Please Note: This article is written for users of the following Microsoft Word versions: 2007, 2010, 2013, 2016, 2019, and Word in Office 365. If you are using an earlier version (Word 2003 or earlier), this tip may not work for you. For a version of this tip written specifically for earlier versions of Word, click here: Inserting a File Name without an Extension.
by Allen Wyatt
(last updated August 17, 2018)
You can use the FILENAME field to insert the current document's file name in your document. The exact way you use this field is described in other issues of WordTips. You can use field switches to specify whether you want the field results to include the full path for the file, or not. One thing you cannot specify, however, is whether you want the results to exclude the file extension.
One way you can control this is by configuring Windows to either display or hide filename extensions. You do that within Windows by following the steps on this page:
This approach works great as long as the documents are being viewed on your system. If the document is opened on someone else's system, then the FILENAME field will display the file extension according to the configuration of Windows that they have set up; this may be a drawback.
Another way to insert the file name without the extension is to use a different field. For instance, you could use File Properties to save the filename by typing it in manually without the extension. You could then use the DOCPROPERTY field to recall that specific property and insert it in your document. Other WordTips describe how to create and use document properties.
If you need to insert a static copy of the document name quite often, the best way to do it is with a macro. Consider the following single-line macro:
Sub InsertFileName() Selection.InsertBefore Text:=Left(ActiveDocument.Name, _ Len(ActiveDocument.Name) - 5) End Sub
Run this macro, and the name of your document (without the file extension) is inserted before whatever is selected in your document. The macro examines the document name, and then strips the last five characters (the period and file extension) from the name.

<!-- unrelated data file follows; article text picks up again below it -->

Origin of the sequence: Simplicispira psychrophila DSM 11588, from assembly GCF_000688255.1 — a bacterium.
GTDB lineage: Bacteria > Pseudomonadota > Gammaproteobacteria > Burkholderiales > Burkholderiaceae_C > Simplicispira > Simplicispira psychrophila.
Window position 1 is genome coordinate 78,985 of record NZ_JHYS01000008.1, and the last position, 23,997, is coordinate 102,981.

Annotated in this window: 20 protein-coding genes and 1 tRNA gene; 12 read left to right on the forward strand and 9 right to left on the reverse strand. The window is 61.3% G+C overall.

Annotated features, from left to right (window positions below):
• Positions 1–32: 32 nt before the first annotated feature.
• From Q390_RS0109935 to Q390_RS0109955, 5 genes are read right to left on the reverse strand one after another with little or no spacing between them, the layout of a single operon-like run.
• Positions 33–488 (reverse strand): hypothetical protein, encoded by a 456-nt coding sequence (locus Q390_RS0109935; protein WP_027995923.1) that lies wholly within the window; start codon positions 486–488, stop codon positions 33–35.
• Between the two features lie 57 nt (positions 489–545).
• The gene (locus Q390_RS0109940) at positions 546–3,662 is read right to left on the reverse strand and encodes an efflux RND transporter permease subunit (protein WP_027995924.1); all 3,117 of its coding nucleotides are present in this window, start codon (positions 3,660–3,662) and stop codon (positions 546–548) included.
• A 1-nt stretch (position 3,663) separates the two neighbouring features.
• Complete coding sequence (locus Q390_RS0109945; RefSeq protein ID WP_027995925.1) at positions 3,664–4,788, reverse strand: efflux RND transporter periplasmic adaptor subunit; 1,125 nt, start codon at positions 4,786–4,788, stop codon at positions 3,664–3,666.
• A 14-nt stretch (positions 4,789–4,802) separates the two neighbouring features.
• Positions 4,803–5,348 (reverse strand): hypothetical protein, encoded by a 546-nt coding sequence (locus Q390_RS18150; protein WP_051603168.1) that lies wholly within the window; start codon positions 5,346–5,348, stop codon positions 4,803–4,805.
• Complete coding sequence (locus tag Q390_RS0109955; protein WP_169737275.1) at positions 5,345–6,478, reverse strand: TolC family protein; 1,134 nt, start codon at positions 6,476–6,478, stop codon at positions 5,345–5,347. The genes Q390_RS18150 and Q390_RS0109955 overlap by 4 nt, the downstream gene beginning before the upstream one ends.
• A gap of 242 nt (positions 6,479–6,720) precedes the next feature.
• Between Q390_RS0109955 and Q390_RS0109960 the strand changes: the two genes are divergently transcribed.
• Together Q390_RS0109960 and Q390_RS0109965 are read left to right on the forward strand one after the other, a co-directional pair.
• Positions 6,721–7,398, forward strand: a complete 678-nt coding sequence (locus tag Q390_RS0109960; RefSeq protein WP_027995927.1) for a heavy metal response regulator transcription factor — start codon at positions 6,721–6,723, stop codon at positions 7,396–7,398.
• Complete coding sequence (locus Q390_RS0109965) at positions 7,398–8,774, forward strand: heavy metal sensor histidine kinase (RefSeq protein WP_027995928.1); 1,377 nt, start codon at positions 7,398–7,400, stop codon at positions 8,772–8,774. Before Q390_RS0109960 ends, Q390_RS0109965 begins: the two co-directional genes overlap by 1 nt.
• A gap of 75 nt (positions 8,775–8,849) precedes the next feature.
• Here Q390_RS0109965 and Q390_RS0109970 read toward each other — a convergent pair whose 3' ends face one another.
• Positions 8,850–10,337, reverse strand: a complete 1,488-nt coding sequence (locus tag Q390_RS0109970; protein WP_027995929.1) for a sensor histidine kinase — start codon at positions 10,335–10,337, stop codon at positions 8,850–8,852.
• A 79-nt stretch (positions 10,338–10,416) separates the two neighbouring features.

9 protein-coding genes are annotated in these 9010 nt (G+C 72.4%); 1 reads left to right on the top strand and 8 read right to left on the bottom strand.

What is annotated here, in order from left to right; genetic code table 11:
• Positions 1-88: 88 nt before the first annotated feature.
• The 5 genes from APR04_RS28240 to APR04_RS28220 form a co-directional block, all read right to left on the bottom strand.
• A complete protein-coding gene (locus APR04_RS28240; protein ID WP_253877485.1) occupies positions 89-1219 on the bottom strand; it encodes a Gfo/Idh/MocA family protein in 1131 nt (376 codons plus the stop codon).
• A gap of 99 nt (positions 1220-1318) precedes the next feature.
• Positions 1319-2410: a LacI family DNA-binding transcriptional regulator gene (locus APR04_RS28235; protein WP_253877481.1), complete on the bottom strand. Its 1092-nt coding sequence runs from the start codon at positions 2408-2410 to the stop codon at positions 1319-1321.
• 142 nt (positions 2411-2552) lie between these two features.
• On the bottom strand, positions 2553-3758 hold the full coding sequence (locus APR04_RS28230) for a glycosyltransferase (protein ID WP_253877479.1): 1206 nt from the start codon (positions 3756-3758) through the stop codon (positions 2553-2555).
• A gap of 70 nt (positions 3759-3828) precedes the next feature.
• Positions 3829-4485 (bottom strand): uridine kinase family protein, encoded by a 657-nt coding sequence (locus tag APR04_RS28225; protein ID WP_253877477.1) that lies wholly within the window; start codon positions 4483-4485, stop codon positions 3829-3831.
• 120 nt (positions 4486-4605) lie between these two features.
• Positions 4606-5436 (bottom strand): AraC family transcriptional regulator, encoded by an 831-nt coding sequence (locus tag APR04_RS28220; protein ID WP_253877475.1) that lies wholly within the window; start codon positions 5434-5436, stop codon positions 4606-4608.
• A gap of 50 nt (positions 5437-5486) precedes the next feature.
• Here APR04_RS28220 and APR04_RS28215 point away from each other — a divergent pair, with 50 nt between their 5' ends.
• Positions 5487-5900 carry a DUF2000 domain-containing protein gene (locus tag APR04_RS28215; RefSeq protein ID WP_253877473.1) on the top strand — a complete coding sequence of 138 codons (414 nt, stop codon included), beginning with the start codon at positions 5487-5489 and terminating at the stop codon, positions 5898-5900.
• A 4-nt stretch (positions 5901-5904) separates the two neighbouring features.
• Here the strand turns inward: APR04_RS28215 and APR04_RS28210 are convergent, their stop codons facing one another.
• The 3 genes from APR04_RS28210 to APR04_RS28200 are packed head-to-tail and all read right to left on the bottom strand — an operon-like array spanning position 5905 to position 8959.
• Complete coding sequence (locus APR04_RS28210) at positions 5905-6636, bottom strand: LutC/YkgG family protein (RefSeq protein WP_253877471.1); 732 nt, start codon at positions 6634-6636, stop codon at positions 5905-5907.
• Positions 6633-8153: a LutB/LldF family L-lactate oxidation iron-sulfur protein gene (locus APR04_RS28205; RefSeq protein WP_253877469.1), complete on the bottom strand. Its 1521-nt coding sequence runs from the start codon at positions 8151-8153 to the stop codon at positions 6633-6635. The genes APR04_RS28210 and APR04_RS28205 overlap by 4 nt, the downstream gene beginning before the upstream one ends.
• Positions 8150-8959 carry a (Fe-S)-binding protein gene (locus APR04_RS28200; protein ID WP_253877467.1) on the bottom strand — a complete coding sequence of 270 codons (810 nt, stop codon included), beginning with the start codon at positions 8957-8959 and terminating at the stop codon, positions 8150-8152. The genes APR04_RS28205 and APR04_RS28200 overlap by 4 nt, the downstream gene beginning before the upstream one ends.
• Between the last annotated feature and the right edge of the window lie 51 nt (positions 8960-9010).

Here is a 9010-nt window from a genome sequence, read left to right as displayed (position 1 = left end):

This approach works well for four-character file extensions, such as DOCX. If your files have a different number of characters in the file extension, you'll need to either change the code to strip off the correct number of characters or change it to automatically recognize how many characters there are in the extension.
Using the macro approach is very easy, but it isn't dynamic. This means that if the document name is changed, then the text in the document still reflects the old document name, not the new one. The way around that is to simply run the macro again to insert the new document name at whatever point you want it to appear.
WordTips is your source for cost-effective Microsoft Word training. (Microsoft Word is the most popular word processing software in the world.) This tip (8558) applies to Microsoft Word 2007, 2010, 2013, 2016, 2019, and Word in Office 365. You can find a version of this tip for the older menu interface of Word here: Inserting a File Name without an Extension.
Create Custom Apps with VBA! Discover how to extend the capabilities of Office 2013 (Word, Excel, PowerPoint, Outlook, and Access) with VBA programming, using it for writing macros, automating Office applications, and creating custom applications. Check out Mastering VBA for Office 2013 today!
If you need to work with a copy of a document rather than the original document, you can use Word's Open dialog box to ...Discover More
Word allows you make two types of automatic backups of your documents. One is a copy of the file before you start making ...Discover More
Working on a document stored on a flash drive can have some unintended consequences. Here's some help in understanding ...Discover More
FREE SERVICE: Get tips like this every week in WordTips, a free productivity newsletter. Enter your address and click "Subscribe."
Got a version of Word that uses the ribbon interface (Word 2007 or later)? This site is for you! If you use an earlier version of Word, visit our WordTips site focusing on the menu interface.